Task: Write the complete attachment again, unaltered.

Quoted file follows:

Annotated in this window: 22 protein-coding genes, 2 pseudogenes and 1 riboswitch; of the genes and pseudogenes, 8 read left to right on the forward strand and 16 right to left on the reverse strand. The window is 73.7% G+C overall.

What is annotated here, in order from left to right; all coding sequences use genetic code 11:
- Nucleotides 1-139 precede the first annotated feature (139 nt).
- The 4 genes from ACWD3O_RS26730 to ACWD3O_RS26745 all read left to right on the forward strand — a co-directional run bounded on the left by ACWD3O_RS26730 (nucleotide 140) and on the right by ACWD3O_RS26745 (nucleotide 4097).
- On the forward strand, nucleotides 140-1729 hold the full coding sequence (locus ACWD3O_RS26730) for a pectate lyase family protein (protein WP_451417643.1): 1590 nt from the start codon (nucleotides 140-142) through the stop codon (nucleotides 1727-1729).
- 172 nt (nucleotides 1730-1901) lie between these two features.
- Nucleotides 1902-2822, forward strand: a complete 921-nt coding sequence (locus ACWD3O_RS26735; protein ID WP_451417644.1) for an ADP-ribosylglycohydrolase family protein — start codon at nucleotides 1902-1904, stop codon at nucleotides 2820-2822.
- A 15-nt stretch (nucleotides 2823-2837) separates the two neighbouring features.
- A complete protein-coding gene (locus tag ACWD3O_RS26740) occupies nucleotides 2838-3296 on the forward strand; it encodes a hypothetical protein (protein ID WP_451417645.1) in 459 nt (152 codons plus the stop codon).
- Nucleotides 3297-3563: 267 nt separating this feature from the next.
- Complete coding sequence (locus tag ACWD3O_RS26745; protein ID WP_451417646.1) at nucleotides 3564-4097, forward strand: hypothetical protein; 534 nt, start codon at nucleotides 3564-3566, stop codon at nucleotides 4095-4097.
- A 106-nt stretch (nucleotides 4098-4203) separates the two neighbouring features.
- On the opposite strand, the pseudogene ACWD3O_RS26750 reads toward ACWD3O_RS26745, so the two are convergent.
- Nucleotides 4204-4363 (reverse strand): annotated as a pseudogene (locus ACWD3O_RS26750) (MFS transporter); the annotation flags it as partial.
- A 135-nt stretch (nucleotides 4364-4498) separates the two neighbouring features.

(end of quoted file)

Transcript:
Annotated in this window: 22 protein-coding genes, 2 pseudogenes and 1 riboswitch; of the genes and pseudogenes, 8 read left to right on the forward strand and 16 right to left on the reverse strand. The window is 73.7% G+C overall.

What is annotated here, in order from left to right; all coding sequences use genetic code 11:
- Nucleotides 1-139 precede the first annotated feature (139 nt).
- The 4 genes from ACWD3O_RS26730 to ACWD3O_RS26745 all read left to right on the forward strand — a co-directional run bounded on the left by ACWD3O_RS26730 (nucleotide 140) and on the right by ACWD3O_RS26745 (nucleotide 4097).
- On the forward strand, nucleotides 140-1729 hold the full coding sequence (locus ACWD3O_RS26730) for a pectate lyase family protein (protein WP_451417643.1): 1590 nt from the start codon (nucleotides 140-142) through the stop codon (nucleotides 1727-1729).
- 172 nt (nucleotides 1730-1901) lie between these two features.
- Nucleotides 1902-2822, forward strand: a complete 921-nt coding sequence (locus ACWD3O_RS26735; protein ID WP_451417644.1) for an ADP-ribosylglycohydrolase family protein — start codon at nucleotides 1902-1904, stop codon at nucleotides 2820-2822.
- A 15-nt stretch (nucleotides 2823-2837) separates the two neighbouring features.
- A complete protein-coding gene (locus tag ACWD3O_RS26740) occupies nucleotides 2838-3296 on the forward strand; it encodes a hypothetical protein (protein ID WP_451417645.1) in 459 nt (152 codons plus the stop codon).
- Nucleotides 3297-3563: 267 nt separating this feature from the next.
- Complete coding sequence (locus tag ACWD3O_RS26745; protein ID WP_451417646.1) at nucleotides 3564-4097, forward strand: hypothetical protein; 534 nt, start codon at nucleotides 3564-3566, stop codon at nucleotides 4095-4097.
- A 106-nt stretch (nucleotides 4098-4203) separates the two neighbouring features.
- On the opposite strand, the pseudogene ACWD3O_RS26750 reads toward ACWD3O_RS26745, so the two are convergent.
- Nucleotides 4204-4363 (reverse strand): annotated as a pseudogene (locus ACWD3O_RS26750) (MFS transporter); the annotation flags it as partial.
- A 135-nt stretch (nucleotides 4364-4498) separates the two neighbouring features.